Puntmann VO, D’Cruz D, Smith Z, Pastor A, Choong P, Voigt T, et al. Native myocardial T1 mapping by cardiovascular magnetic resonance imaging in subclinical cardiomyopathy in patients with systemic lupus erythematosus. Circ Cardiovasc Imaging. 2013;6:295–301.CrossRefPubMedGoogle Scholar
  24. 24.
    Greulich S, Kitterer D, Latus J, Aguor E, Steubing H, Kaesemann P, et al. Comprehensive cardiovascular magnetic resonance assessment in patients with Sarcoidosis and preserved left ventricular ejection FractionCLINICAL PERSPECTIVE. Circ Cardiovascular Imaging. 2016;9:e005022.CrossRefPubMedGoogle Scholar
  25. 25.
    Fernandes F, FJA R, Arteaga E, Ianni BM, ESDO B, Mady C. Cardiac remodeling in patients with systemic sclerosis with no signs or symptoms of heart failure: an endomyocardial biopsy study. J Card Fail. 2003;9:311–7.CrossRefPubMedGoogle Scholar
  26. 26.
    Barison A, Gargani L, Marchi DD, Aquaro GD, Guiducci S, Picano E, et al. Early myocardial and skeletal muscle interstitial remodelling in systemic sclerosis: insights from extracellular volume quantification using cardiovascular magnetic resonance. Eur Heart J Cardiovasc Imaging. 2015;16:74–80.CrossRefPubMedGoogle Scholar
  27. 27.
    Kumar K, Guirgis M, Zieroth S, Lo E, Menkis AH, Arora RC, et al. Influenza Myocarditis and Myositis: case presentation and review of the literature. Can J Cardiol. 2011;27:514–22.CrossRefPubMedGoogle Scholar
  28. 28.
    Tabbutt S, Leonard M, Godinez RI, Sebert M, Cullen J, Spray TL, et al. Severe influenza B myocarditis and myositis*. Pediatr Crit Care Med. 2004;5:403–6.CrossRefPubMedGoogle Scholar
  29. 29.
    Moon JC, Messroghli DR, Kellman P, Piechnik SK, Robson MD, Ugander M, et al. Myocardial T1 mapping and extracellular volume quantification: a Society for Cardiovascular Magnetic Resonance (SCMR) and CMR working Group of the European Society of cardiology consensus statement. J Cardiovasc Magn Reson. 2013;15:92.CrossRefPubMedPubMedCentralGoogle Scholar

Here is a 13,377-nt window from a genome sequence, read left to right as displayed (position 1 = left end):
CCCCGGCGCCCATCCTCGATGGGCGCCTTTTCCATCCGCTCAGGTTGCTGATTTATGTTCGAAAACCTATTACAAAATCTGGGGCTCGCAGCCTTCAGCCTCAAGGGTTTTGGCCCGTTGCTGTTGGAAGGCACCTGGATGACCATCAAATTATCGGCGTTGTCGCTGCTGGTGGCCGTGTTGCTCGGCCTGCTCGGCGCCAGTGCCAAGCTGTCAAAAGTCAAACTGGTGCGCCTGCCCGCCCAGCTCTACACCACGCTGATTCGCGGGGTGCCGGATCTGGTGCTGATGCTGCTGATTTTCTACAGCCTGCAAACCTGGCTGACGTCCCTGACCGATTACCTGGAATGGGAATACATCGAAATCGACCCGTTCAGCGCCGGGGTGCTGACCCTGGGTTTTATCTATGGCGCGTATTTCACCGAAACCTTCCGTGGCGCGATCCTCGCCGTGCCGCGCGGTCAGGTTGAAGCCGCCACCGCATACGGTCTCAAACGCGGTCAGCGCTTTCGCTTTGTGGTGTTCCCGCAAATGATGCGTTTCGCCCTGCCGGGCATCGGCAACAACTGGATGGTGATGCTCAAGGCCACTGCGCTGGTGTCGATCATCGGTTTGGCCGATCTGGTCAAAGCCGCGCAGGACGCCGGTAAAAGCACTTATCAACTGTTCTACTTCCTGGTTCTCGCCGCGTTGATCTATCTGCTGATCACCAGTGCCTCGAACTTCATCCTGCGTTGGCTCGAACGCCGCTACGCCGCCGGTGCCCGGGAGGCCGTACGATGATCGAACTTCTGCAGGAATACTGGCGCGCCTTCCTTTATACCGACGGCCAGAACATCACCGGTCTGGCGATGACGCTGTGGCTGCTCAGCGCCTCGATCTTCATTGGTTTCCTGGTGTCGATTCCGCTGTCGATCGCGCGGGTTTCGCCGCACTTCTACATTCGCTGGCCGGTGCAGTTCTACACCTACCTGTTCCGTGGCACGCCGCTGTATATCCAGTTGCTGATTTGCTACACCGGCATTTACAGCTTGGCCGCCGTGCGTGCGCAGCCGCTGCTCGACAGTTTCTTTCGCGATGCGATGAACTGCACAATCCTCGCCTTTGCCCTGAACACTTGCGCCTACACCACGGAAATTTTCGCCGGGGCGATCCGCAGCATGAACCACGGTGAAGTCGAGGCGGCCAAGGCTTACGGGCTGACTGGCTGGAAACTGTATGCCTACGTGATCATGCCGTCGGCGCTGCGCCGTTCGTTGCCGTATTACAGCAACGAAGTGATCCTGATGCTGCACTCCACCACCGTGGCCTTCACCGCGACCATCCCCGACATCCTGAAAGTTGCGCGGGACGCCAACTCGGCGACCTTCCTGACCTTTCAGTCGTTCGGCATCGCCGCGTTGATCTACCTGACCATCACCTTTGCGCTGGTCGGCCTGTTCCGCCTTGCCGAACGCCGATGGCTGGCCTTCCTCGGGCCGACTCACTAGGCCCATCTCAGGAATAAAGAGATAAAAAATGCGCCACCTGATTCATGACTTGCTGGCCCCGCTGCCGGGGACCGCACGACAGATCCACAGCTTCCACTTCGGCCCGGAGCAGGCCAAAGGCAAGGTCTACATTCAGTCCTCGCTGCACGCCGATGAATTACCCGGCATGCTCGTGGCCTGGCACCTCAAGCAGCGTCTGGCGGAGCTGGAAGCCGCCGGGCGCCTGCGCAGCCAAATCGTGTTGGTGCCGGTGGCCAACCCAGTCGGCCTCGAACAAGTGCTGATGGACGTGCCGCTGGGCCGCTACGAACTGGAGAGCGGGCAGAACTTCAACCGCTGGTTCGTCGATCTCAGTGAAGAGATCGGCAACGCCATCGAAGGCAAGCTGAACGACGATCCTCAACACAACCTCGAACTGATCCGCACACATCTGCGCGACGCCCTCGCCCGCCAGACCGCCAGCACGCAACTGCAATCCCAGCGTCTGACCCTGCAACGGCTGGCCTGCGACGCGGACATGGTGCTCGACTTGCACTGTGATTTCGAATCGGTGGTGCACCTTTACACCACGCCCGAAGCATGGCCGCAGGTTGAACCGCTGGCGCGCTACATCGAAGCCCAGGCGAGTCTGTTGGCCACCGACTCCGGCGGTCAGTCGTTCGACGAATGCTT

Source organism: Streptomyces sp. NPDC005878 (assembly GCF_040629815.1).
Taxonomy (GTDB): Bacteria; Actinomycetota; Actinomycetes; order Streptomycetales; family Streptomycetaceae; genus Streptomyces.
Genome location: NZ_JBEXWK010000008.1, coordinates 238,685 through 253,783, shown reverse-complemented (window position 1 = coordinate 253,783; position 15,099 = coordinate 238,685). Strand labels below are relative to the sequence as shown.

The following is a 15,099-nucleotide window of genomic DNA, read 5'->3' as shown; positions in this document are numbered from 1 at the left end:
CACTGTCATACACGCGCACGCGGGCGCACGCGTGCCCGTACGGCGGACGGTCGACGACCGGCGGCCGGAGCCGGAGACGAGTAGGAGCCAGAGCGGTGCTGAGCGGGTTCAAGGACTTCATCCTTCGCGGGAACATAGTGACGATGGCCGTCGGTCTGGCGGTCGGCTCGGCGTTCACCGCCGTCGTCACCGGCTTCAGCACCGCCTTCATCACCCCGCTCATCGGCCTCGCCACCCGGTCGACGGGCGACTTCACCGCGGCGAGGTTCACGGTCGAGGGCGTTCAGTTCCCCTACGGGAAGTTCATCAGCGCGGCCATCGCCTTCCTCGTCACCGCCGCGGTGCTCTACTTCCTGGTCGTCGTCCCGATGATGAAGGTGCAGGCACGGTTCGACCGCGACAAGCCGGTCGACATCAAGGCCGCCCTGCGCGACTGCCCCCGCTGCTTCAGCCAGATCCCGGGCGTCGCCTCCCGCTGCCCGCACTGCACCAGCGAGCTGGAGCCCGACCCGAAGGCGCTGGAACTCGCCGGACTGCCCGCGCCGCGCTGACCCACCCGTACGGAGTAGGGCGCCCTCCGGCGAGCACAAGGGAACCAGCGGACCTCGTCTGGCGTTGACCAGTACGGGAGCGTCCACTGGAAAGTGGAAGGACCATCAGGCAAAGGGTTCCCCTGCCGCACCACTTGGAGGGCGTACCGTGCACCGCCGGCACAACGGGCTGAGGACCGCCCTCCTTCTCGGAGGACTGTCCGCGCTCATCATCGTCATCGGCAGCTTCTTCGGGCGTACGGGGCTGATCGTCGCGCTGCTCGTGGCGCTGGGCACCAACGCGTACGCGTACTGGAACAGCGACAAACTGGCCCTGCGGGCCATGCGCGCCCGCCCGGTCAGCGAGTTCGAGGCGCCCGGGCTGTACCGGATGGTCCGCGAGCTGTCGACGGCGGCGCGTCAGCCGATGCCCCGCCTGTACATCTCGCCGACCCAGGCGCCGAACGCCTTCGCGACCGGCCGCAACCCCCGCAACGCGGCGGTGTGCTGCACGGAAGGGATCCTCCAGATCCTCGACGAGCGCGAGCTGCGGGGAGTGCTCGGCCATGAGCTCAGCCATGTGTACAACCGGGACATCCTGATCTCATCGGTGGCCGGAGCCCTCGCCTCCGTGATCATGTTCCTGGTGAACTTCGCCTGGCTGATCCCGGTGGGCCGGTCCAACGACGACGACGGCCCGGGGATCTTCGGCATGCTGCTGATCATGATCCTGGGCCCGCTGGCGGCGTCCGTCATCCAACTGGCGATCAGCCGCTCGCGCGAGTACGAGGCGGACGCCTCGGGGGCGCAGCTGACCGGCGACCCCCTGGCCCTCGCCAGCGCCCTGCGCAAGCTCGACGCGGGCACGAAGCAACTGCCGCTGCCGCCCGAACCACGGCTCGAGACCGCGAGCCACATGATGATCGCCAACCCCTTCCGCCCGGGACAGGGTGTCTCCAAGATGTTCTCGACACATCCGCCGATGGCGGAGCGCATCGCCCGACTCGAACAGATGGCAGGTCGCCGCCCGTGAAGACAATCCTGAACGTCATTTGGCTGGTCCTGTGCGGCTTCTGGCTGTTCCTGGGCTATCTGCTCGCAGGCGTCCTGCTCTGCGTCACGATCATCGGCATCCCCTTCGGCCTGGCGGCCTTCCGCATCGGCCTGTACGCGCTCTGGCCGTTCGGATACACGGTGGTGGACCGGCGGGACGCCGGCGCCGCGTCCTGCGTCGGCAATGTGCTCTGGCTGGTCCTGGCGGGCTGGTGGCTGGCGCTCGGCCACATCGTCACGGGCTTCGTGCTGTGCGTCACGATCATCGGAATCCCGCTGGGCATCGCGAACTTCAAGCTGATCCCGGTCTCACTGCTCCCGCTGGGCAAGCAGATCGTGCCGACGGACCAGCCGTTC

30. 30.
    Pollack A, Kontorovich AR, Fuster V, Dec GW. Viral myocarditis—diagnosis, treatment options, and current controversies. Nat Rev Cardiol. 2015;12:670–80.CrossRefPubMedGoogle Scholar

Copyright information

© The Author(s). 2018

Open Access This article is distributed under the terms of the Creative Commons Attribution 4.0 International License (http://creativecommons.org/licenses/by/4.0/), which permits unrestricted use, distribution, and reproduction in any medium, provided you give appropriate credit to the original author(s) and the source, provide a link to the Creative Commons license, and indicate if changes were made. The Creative Commons Public Domain Dedication waiver (http://creativecommons.org/publicdomain/zero/1.0/) applies to the data made available in this article, unless otherwise stated.

Authors and Affiliations

  • Adrian T. Huber
    • 1
    • 2
    • 3
  • Marine Bravetti
    • 1
    • 2
  • Jérôme Lamy
    • 1
    • 4
  • Tania Bacoyannis
    • 1
  • Charles Roux
    • 1
    • 2
  • Alain de Cesare
    • 1
    • 4
  • Aude Rigolet
    • 5
  • Olivier Benveniste
    • 5
    • 6
  • Yves Allenbach
    • 5
    • 6
  • Mathieu Kerneis
    • 4
    • 7
  • Philippe Cluzel
    • 1
    • 2
    • 4
  • Nadjia Kachenoura
    • 1
    • 4
  • Alban Redheuil
    • 1
    • 2
    • 4
  1. 1.Sorbonne Universités, UPMC Univ Paris 06, INSERM 1146, CNRS 7371, Laboratoire d’Imagerie Biomédicale (LIB), Faculté de MédecineParisFrance
  2. 2.Department of Cardiovascular ImagingInterventional and Thoracic Radiology, Institute of Cardiology, Hôpital Pitié-SalpêtrièreParisFrance
  3. 3.Department of DiagnosticInterventional and Pediatric Radiology, Inselspital, Bern University Hospital, University of BernBernSwitzerland
  4. 4.Institute of Cardiometabolism and Nutrition (ICAN)ParisFrance
  5. 5.Department of Internal MedicineParisFrance
  6. 6.Sorbonne Universités, UPMC Univ Paris 06, INSERM UMR974, Centre de Recherche en MyologieParisFrance
  7. 7.Department of Cardiology, Institute of CardiologyParisFrance

Personalised recommendations